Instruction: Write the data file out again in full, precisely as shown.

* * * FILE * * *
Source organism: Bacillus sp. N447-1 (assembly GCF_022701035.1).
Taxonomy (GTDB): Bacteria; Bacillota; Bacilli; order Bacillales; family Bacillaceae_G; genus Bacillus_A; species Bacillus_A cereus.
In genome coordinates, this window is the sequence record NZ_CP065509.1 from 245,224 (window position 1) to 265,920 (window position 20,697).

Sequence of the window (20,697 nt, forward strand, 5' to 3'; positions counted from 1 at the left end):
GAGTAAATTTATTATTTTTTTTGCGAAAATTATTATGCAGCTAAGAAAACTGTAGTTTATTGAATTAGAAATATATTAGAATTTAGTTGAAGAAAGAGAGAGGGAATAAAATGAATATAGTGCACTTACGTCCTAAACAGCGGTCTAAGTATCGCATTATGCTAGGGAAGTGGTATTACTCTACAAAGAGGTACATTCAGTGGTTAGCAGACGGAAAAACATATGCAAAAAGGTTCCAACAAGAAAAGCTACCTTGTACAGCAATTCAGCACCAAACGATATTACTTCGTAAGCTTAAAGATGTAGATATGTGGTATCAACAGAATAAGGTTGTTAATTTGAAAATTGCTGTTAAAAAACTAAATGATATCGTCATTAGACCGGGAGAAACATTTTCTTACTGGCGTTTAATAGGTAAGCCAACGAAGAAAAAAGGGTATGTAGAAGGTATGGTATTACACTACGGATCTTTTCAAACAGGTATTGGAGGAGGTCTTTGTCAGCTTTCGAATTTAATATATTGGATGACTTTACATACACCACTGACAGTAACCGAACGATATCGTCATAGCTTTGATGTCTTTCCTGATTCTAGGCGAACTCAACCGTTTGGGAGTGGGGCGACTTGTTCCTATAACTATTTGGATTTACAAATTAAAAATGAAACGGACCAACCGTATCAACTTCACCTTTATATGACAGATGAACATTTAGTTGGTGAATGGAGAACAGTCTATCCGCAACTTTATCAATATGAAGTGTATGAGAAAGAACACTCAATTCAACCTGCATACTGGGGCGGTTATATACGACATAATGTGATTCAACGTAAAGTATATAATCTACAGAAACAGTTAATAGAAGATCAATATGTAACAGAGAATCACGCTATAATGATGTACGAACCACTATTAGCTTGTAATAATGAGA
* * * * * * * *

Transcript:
Source organism: Bacillus sp. N447-1 (assembly GCF_022701035.1).
Taxonomy (GTDB): Bacteria; Bacillota; Bacilli; order Bacillales; family Bacillaceae_G; genus Bacillus_A; species Bacillus_A cereus.
In genome coordinates, this window is the sequence record NZ_CP065509.1 from 245,224 (window position 1) to 265,920 (window position 20,697).

Sequence of the window (20,697 nt, forward strand, 5' to 3'; positions counted from 1 at the left end):
GAGTAAATTTATTATTTTTTTTGCGAAAATTATTATGCAGCTAAGAAAACTGTAGTTTATTGAATTAGAAATATATTAGAATTTAGTTGAAGAAAGAGAGAGGGAATAAAATGAATATAGTGCACTTACGTCCTAAACAGCGGTCTAAGTATCGCATTATGCTAGGGAAGTGGTATTACTCTACAAAGAGGTACATTCAGTGGTTAGCAGACGGAAAAACATATGCAAAAAGGTTCCAACAAGAAAAGCTACCTTGTACAGCAATTCAGCACCAAACGATATTACTTCGTAAGCTTAAAGATGTAGATATGTGGTATCAACAGAATAAGGTTGTTAATTTGAAAATTGCTGTTAAAAAACTAAATGATATCGTCATTAGACCGGGAGAAACATTTTCTTACTGGCGTTTAATAGGTAAGCCAACGAAGAAAAAAGGGTATGTAGAAGGTATGGTATTACACTACGGATCTTTTCAAACAGGTATTGGAGGAGGTCTTTGTCAGCTTTCGAATTTAATATATTGGATGACTTTACATACACCACTGACAGTAACCGAACGATATCGTCATAGCTTTGATGTCTTTCCTGATTCTAGGCGAACTCAACCGTTTGGGAGTGGGGCGACTTGTTCCTATAACTATTTGGATTTACAAATTAAAAATGAAACGGACCAACCGTATCAACTTCACCTTTATATGACAGATGAACATTTAGTTGGTGAATGGAGAACAGTCTATCCGCAACTTTATCAATATGAAGTGTATGAGAAAGAACACTCAATTCAACCTGCATACTGGGGCGGTTATATACGACATAATGTGATTCAACGTAAAGTATATAATCTACAGAAACAGTTAATAGAAGATCAATATGTAACAGAGAATCACGCTATAATGATGTACGAACCACTATTAGCTTGTAATAATGAGA